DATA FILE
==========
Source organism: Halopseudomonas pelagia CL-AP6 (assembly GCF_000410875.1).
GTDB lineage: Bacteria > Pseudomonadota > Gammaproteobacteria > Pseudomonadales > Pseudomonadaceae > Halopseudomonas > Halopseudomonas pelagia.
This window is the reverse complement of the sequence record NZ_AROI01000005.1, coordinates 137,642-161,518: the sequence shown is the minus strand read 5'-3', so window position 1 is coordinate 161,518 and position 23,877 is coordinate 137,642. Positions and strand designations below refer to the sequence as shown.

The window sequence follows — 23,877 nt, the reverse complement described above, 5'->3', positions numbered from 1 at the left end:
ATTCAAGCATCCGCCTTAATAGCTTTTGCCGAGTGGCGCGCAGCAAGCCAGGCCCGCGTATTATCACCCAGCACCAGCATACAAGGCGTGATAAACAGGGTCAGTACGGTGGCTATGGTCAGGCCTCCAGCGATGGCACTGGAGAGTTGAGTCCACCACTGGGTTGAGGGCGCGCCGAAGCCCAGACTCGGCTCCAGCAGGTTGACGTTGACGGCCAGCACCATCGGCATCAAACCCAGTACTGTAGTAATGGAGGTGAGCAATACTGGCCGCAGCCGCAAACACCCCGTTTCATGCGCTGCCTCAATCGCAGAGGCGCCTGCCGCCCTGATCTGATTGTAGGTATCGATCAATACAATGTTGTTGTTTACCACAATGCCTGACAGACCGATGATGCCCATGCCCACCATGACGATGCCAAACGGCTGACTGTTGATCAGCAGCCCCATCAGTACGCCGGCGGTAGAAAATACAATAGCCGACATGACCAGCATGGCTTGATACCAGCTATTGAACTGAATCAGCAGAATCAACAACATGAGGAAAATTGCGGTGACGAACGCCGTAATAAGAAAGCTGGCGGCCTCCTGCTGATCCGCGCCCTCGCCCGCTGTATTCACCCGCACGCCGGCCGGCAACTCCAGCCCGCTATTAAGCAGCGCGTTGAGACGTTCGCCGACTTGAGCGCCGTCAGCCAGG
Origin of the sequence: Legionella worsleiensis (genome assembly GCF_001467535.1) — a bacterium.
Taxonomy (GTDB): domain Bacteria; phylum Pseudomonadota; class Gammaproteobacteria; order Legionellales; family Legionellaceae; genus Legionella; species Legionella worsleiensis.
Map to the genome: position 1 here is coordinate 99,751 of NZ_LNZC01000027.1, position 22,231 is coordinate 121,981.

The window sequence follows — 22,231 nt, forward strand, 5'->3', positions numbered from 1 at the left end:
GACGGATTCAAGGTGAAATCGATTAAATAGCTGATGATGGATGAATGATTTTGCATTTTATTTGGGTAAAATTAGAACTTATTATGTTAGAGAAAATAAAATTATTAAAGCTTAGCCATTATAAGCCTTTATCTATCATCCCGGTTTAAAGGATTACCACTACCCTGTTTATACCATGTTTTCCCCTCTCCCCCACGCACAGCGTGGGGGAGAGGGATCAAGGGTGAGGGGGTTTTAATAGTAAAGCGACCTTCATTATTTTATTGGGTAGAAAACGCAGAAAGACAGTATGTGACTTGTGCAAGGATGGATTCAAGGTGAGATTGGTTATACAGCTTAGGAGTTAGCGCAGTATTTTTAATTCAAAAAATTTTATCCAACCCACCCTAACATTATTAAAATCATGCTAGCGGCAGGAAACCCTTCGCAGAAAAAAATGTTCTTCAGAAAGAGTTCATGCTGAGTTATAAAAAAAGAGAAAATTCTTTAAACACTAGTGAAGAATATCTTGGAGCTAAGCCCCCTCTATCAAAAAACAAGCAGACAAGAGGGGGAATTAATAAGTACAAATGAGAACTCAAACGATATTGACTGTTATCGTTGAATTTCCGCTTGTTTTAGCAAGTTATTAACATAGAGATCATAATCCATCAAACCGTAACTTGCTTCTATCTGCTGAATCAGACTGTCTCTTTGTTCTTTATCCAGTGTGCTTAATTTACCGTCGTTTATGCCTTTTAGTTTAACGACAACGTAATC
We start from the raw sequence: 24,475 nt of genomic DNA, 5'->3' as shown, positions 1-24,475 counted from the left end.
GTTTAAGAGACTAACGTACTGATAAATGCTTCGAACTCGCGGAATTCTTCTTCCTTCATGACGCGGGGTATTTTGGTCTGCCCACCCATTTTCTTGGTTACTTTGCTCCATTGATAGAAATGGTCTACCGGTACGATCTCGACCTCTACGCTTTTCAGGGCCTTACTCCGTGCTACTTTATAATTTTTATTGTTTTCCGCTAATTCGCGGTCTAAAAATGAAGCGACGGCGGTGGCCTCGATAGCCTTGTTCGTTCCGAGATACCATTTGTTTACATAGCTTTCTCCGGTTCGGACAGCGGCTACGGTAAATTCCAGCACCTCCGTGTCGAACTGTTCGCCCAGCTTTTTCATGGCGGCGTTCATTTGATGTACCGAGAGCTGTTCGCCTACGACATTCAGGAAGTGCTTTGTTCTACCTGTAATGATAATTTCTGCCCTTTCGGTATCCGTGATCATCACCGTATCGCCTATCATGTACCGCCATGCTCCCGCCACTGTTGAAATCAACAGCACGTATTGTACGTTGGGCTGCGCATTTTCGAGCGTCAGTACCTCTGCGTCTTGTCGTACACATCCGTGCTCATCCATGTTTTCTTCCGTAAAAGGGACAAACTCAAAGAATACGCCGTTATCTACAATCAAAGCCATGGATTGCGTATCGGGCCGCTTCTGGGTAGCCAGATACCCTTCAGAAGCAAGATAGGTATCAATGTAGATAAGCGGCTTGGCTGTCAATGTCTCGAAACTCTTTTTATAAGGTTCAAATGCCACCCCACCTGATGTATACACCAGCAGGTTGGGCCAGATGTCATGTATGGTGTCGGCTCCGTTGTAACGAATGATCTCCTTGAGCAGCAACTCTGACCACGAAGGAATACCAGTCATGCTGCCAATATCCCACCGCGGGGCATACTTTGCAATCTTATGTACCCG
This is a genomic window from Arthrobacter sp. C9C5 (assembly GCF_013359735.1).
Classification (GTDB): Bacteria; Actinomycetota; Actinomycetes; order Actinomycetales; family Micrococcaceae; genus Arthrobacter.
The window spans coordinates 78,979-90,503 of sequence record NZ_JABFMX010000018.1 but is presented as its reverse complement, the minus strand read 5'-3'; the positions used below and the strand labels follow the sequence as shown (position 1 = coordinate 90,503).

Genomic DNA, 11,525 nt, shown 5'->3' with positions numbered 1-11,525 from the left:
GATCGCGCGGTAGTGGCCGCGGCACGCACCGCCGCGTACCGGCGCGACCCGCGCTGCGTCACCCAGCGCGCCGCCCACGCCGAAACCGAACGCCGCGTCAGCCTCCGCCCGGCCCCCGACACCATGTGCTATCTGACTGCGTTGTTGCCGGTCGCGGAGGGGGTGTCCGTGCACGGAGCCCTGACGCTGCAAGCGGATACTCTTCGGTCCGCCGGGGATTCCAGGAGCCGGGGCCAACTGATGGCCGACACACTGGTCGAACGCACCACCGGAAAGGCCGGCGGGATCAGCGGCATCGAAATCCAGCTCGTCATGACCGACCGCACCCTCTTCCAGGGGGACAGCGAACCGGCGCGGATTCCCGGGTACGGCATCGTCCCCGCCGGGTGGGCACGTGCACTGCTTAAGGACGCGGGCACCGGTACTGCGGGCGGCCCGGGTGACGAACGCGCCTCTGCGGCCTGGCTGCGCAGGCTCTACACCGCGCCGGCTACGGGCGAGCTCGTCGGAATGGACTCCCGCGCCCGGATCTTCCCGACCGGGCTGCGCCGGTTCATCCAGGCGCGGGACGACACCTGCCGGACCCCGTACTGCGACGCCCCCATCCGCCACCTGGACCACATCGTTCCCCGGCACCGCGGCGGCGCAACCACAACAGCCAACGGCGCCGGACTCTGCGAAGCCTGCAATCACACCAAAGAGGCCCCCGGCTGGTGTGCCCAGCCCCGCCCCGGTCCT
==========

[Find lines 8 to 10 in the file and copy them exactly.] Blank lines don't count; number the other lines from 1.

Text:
Map to the genome: position 1 here is coordinate 99,751 of NZ_LNZC01000027.1, position 22,231 is coordinate 121,981.

The window sequence follows — 22,231 nt, forward strand, 5'->3', positions numbered from 1 at the left end:
GACGGATTCAAGGTGAAATCGATTAAATAGCTGATGATGGATGAATGATTTTGCATTTTATTTGGGTAAAATTAGAACTTATTATGTTAGAGAAAATAAAATTATTAAAGCTTAGCCATTATAAGCCTTTATCTATCATCCCGGTTTAAAGGATTACCACTACCCTGTTTATACCATGTTTTCCCCTCTCCCCCACGCACAGCGTGGGGGAGAGGGATCAAGGGTGAGGGGGTTTTAATAGTAAAGCGACCTTCATTATTTTATTGGGTAGAAAACGCAGAAAGACAGTATGTGACTTGTGCAAGGATGGATTCAAGGTGAGATTGGTTATACAGCTTAGGAGTTAGCGCAGTATTTTTAATTCAAAAAATTTTATCCAACCCACCCTAACATTATTAAAATCATGCTAGCGGCAGGAAACCCTTCGCAGAAAAAAATGTTCTTCAGAAAGAGTTCATGCTGAGTTATAAAAAAAGAGAAAATTCTTTAAACACTAGTGAAGAATATCTTGGAGCTAAGCCCCCTCTATCAAAAAACAAGCAGACAAGAGGGGGAATTAATAAGTACAAATGAGAACTCAAACGATATTGACTGTTATCGTTGAATTTCCGCTTGTTTTAGCAAGTTATTAACATAGAGATCATAATCCATCAAACCGTAACTTGCTTCTATCTGCTGAATCAGACTGTCTCTTTGTTCTTTATCCAGTGTGCTTAATTTACCGTCGTTTATGCCTTTTAGTTTAACGACAACGTAATC